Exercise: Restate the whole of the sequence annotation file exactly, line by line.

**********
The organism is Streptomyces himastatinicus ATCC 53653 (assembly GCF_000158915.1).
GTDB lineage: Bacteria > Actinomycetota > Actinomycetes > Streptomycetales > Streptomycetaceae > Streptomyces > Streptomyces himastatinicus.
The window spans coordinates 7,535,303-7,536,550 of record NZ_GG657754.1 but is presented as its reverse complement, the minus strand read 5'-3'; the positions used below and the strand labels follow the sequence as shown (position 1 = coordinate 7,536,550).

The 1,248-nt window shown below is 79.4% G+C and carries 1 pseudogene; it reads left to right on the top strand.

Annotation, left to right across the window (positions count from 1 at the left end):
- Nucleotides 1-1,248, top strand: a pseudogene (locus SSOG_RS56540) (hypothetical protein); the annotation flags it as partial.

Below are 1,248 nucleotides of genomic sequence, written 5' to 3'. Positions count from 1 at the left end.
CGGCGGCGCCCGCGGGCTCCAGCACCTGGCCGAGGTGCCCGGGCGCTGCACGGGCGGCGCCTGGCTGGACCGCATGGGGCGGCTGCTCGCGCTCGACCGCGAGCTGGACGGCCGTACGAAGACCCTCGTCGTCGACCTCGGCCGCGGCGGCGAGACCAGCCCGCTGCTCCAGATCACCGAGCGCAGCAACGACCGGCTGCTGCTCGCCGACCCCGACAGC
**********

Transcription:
The organism is Streptomyces himastatinicus ATCC 53653 (assembly GCF_000158915.1).
GTDB lineage: Bacteria > Actinomycetota > Actinomycetes > Streptomycetales > Streptomycetaceae > Streptomyces > Streptomyces himastatinicus.
The window spans coordinates 7,535,303-7,536,550 of record NZ_GG657754.1 but is presented as its reverse complement, the minus strand read 5'-3'; the positions used below and the strand labels follow the sequence as shown (position 1 = coordinate 7,536,550).

The 1,248-nt window shown below is 79.4% G+C and carries 1 pseudogene; it reads left to right on the top strand.

Annotation, left to right across the window (positions count from 1 at the left end):
- Nucleotides 1-1,248, top strand: a pseudogene (locus SSOG_RS56540) (hypothetical protein); the annotation flags it as partial.

Below are 1,248 nucleotides of genomic sequence, written 5' to 3'. Positions count from 1 at the left end.
CGGCGGCGCCCGCGGGCTCCAGCACCTGGCCGAGGTGCCCGGGCGCTGCACGGGCGGCGCCTGGCTGGACCGCATGGGGCGGCTGCTCGCGCTCGACCGCGAGCTGGACGGCCGTACGAAGACCCTCGTCGTCGACCTCGGCCGCGGCGGCGAGACCAGCCCGCTGCTCCAGATCACCGAGCGCAGCAACGACCGGCTGCTGCTCGCCGACCCCGACAGC